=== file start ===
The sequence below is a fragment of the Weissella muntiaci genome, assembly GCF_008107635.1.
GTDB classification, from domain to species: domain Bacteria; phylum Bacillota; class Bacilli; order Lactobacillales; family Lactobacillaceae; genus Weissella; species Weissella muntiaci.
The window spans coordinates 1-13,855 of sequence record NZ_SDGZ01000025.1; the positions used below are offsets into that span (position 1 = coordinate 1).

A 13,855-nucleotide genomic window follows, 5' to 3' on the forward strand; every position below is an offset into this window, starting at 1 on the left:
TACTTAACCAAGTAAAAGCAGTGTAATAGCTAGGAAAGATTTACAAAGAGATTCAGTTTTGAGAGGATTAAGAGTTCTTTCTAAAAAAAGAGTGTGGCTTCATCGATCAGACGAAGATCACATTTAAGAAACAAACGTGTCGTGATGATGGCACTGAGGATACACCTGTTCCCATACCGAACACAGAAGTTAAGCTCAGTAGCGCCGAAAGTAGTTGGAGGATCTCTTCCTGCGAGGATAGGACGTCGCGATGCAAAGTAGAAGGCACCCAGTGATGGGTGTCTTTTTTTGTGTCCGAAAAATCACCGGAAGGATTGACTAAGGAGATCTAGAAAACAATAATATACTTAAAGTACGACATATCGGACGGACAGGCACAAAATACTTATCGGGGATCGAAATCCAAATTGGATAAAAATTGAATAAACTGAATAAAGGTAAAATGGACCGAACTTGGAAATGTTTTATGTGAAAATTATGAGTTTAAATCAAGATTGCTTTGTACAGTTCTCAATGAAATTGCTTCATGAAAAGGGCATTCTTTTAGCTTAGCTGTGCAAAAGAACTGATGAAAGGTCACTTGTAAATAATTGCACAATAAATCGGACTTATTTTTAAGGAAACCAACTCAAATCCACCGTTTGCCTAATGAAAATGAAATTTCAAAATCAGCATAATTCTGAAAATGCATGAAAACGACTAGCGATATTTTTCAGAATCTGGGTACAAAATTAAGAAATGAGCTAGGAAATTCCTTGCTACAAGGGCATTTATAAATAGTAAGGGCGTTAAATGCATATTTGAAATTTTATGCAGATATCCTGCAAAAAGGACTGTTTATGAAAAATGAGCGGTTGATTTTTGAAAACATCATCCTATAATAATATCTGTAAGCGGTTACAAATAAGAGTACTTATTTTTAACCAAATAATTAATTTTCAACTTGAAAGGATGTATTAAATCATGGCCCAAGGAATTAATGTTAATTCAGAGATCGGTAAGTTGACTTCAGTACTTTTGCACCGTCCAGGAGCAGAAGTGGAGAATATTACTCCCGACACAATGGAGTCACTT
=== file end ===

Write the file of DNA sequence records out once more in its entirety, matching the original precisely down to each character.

The sequence below is a fragment of the Weissella muntiaci genome, assembly GCF_008107635.1.
GTDB classification, from domain to species: domain Bacteria; phylum Bacillota; class Bacilli; order Lactobacillales; family Lactobacillaceae; genus Weissella; species Weissella muntiaci.
The window spans coordinates 1-13,855 of sequence record NZ_SDGZ01000025.1; the positions used below are offsets into that span (position 1 = coordinate 1).

A 13,855-nucleotide genomic window follows, 5' to 3' on the forward strand; every position below is an offset into this window, starting at 1 on the left:
TACTTAACCAAGTAAAAGCAGTGTAATAGCTAGGAAAGATTTACAAAGAGATTCAGTTTTGAGAGGATTAAGAGTTCTTTCTAAAAAAAGAGTGTGGCTTCATCGATCAGACGAAGATCACATTTAAGAAACAAACGTGTCGTGATGATGGCACTGAGGATACACCTGTTCCCATACCGAACACAGAAGTTAAGCTCAGTAGCGCCGAAAGTAGTTGGAGGATCTCTTCCTGCGAGGATAGGACGTCGCGATGCAAAGTAGAAGGCACCCAGTGATGGGTGTCTTTTTTTGTGTCCGAAAAATCACCGGAAGGATTGACTAAGGAGATCTAGAAAACAATAATATACTTAAAGTACGACATATCGGACGGACAGGCACAAAATACTTATCGGGGATCGAAATCCAAATTGGATAAAAATTGAATAAACTGAATAAAGGTAAAATGGACCGAACTTGGAAATGTTTTATGTGAAAATTATGAGTTTAAATCAAGATTGCTTTGTACAGTTCTCAATGAAATTGCTTCATGAAAAGGGCATTCTTTTAGCTTAGCTGTGCAAAAGAACTGATGAAAGGTCACTTGTAAATAATTGCACAATAAATCGGACTTATTTTTAAGGAAACCAACTCAAATCCACCGTTTGCCTAATGAAAATGAAATTTCAAAATCAGCATAATTCTGAAAATGCATGAAAACGACTAGCGATATTTTTCAGAATCTGGGTACAAAATTAAGAAATGAGCTAGGAAATTCCTTGCTACAAGGGCATTTATAAATAGTAAGGGCGTTAAATGCATATTTGAAATTTTATGCAGATATCCTGCAAAAAGGACTGTTTATGAAAAATGAGCGGTTGATTTTTGAAAACATCATCCTATAATAATATCTGTAAGCGGTTACAAATAAGAGTACTTATTTTTAACCAAATAATTAATTTTCAACTTGAAAGGATGTATTAAATCATGGCCCAAGGAATTAATGTTAATTCAGAGATCGGTAAGTTGACTTCAGTACTTTTGCACCGTCCAGGAGCAGAAGTGGAGAATATTACTCCCGACACAATGGAGTCACTT